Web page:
Pre-sizing is a technique for preparing images for training a neural network.

In standard image pipelines, images are resized to a size suitable for our network (i.e., 224x224) and then augmented. This process results in empty regions and degraded data.

If we first resize the images to some smaller size that is well above our target (i.e., 460x460), we are left with a spare margin to perform augmentations and our target-sized crop without empty regions.

Howard et al. (2020) (pg. 217-219)

Without presizing (using the imgaug library):


With presizing (using the fastai library):


These examples use an image from the Plant Pathology 2020 - FGVC7 dataset. You can see the source here.

The fastai library also combines augmentations into a single operation, minimizing the number of lossy operations performed. Additionally, fastai can perform augmentation operations on the GPU.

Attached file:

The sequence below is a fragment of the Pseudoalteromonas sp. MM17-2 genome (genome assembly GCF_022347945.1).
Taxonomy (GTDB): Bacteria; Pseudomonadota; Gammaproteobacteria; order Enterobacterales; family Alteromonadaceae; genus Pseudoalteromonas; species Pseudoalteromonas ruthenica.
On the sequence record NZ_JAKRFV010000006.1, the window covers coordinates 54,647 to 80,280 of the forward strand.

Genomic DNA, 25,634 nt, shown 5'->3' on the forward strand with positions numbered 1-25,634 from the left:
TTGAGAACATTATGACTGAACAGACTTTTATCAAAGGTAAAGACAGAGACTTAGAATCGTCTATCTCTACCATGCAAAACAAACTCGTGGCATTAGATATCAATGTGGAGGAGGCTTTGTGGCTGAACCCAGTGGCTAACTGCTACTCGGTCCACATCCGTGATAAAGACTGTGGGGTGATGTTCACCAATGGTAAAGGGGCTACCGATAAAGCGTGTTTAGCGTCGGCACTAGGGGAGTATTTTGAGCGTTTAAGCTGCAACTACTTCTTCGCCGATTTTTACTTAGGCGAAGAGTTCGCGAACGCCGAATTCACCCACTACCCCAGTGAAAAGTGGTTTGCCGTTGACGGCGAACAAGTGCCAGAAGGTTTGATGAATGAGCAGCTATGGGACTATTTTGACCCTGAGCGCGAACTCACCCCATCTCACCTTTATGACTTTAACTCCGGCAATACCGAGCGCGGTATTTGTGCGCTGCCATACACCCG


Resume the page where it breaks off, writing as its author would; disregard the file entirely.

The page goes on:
The concept of resizing images before training is common practice when dealing with large source image sizes. Especially when training in environments with smaller disk allocations like Google Collab. The smaller images afford faster experiments and more loops, which is as crucial in Machine Learning as in Game Design (see Rule of Loop ).


Jeremy Howard, Sylvain Gugger, and Soumith Chintala. Deep Learning for Coders with Fastai and PyTorch: AI Applications without a PhD. O'Reilly Media, Inc., Sebastopol, California, 2020. ISBN 978-1-4920-4552-6.